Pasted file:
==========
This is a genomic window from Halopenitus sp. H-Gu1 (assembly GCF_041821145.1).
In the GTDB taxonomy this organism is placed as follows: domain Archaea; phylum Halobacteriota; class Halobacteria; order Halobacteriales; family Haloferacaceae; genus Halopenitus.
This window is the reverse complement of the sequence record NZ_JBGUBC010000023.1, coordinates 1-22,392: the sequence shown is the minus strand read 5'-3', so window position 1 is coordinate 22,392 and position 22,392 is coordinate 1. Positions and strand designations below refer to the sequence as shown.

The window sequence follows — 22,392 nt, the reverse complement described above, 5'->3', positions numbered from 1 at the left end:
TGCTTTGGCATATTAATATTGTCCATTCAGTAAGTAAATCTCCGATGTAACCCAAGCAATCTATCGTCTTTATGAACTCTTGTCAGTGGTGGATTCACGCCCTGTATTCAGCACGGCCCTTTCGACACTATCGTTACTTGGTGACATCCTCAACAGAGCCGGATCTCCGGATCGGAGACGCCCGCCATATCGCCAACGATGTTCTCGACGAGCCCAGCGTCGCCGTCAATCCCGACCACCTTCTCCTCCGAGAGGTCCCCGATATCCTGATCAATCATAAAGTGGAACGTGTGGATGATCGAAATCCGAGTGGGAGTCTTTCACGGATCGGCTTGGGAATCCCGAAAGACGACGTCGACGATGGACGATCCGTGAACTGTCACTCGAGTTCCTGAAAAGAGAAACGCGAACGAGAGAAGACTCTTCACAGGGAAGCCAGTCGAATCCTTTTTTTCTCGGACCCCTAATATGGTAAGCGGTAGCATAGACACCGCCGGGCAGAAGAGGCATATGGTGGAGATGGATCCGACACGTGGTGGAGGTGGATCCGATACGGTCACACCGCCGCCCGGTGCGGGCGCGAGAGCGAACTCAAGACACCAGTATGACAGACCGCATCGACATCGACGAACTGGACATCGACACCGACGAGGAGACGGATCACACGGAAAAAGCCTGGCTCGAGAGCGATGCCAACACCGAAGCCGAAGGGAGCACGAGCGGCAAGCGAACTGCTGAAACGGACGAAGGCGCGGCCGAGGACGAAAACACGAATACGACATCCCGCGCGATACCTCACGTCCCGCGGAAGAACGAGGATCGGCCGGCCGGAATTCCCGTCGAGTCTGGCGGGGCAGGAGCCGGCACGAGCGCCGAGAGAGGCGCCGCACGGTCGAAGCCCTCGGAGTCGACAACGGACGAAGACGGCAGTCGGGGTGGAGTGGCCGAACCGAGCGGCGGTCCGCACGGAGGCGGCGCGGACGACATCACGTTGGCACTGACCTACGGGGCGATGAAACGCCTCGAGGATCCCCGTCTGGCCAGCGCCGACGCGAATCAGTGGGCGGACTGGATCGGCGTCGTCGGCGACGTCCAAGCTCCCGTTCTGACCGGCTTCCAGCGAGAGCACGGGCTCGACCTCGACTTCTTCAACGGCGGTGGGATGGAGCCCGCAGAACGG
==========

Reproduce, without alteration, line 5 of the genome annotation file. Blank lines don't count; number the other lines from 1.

TGCTTTGGCATATTAATATTGTCCATTCAGTAAGTAAATCTCCGATGTAACCCAAGCAATCTATCGTCTTTATGAACTCTTGTCAGTGGTGGATTCACGCCCTGTATTCAGCACGGCCCTTTCGACACTATCGTTACTTGGTGACATCCTCAACAGAGCCGGATCTCCGGATCGGAGACGCCCGCCATATCGCCAACGATGTTCTCGACGAGCCCAGCGTCGCCGTCAATCCCGACCACCTTCTCCTCCGAGAGGTCCCCGATATCCTGATCAATCATAAAGTGGAACGTGTGGATGATCGAAATCCGAGTGGGAGTCTTTCACGGATCGGCTTGGGAATCCCGAAAGACGACGTCGACGATGGACGATCCGTGAACTGTCACTCGAGTTCCTGAAAAGAGAAACGCGAACGAGAGAAGACTCTTCACAGGGAAGCCAGTCGAATCCTTTTTTTCTCGGACCCCTAATATGGTAAGCGGTAGCATAGACACCGCCGGGCAGAAGAGGCATATGGTGGAGATGGATCCGACACGTGGTGGAGGTGGATCCGATACGGTCACACCGCCGCCCGGTGCGGGCGCGAGAGCGAACTCAAGACACCAGTATGACAGACCGCATCGACATCGACGAACTGGACATCGACACCGACGAGGAGACGGATCACACGGAAAAAGCCTGGCTCGAGAGCGATGCCAACACCGAAGCCGAAGGGAGCACGAGCGGCAAGCGAACTGCTGAAACGGACGAAGGCGCGGCCGAGGACGAAAACACGAATACGACATCCCGCGCGATACCTCACGTCCCGCGGAAGAACGAGGATCGGCCGGCCGGAATTCCCGTCGAGTCTGGCGGGGCAGGAGCCGGCACGAGCGCCGAGAGAGGCGCCGCACGGTCGAAGCCCTCGGAGTCGACAACGGACGAAGACGGCAGTCGGGGTGGAGTGGCCGAACCGAGCGGCGGTCCGCACGGAGGCGGCGCGGACGACATCACGTTGGCACTGACCTACGGGGCGATGAAACGCCTCGAGGATCCCCGTCTGGCCAGCGCCGACGCGAATCAGTGGGCGGACTGGATCGGCGTCGTCGGCGACGTCCAAGCTCCCGTTCTGACCGGCTTCCAGCGAGAGCACGGGCTCGACCTCGACTTCTTCAACGGCGGTGGGATGGAGCCCGCAGAACGG